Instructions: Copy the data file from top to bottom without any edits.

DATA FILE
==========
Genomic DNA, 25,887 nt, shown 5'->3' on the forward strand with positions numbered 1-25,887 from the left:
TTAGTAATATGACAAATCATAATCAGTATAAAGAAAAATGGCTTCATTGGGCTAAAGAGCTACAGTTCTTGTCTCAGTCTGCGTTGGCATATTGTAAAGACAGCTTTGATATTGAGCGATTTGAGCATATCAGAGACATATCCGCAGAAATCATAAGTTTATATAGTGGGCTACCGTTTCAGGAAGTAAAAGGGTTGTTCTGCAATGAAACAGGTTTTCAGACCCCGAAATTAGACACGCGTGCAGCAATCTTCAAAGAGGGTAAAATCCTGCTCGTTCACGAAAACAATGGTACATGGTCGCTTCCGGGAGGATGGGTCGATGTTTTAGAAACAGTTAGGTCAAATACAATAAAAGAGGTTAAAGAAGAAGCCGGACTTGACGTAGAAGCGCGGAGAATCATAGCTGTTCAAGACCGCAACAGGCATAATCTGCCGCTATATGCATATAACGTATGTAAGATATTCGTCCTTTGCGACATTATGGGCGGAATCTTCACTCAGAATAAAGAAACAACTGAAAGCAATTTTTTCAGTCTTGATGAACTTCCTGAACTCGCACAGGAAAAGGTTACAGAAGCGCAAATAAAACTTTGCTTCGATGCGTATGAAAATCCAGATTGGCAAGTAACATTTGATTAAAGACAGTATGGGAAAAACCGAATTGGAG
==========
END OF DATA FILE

Genomic DNA, 25,887 nt, shown 5'->3' on the forward strand with positions numbered 1-25,887 from the left:
TTAGTAATATGACAAATCATAATCAGTATAAAGAAAAATGGCTTCATTGGGCTAAAGAGCTACAGTTCTTGTCTCAGTCTGCGTTGGCATATTGTAAAGACAGCTTTGATATTGAGCGATTTGAGCATATCAGAGACATATCCGCAGAAATCATAAGTTTATATAGTGGGCTACCGTTTCAGGAAGTAAAAGGGTTGTTCTGCAATGAAACAGGTTTTCAGACCCCGAAATTAGACACGCGTGCAGCAATCTTCAAAGAGGGTAAAATCCTGCTCGTTCACGAAAACAATGGTACATGGTCGCTTCCGGGAGGATGGGTCGATGTTTTAGAAACAGTTAGGTCAAATACAATAAAAGAGGTTAAAGAAGAAGCCGGACTTGACGTAGAAGCGCGGAGAATCATAGCTGTTCAAGACCGCAACAGGCATAATCTGCCGCTATATGCATATAACGTATGTAAGATATTCGTCCTTTGCGACATTATGGGCGGAATCTTCACTCAGAATAAAGAAACAACTGAAAGCAATTTTTTCAGTCTTGATGAACTTCCTGAACTCGCACAGGAAAAGGTTACAGAAGCGCAAATAAAACTTTGCTTCGATGCGTATGAAAATCCAGATTGGCAAGTAACATTTGATTAAAGACAGTATGGGAAAAACCGAATTGGAG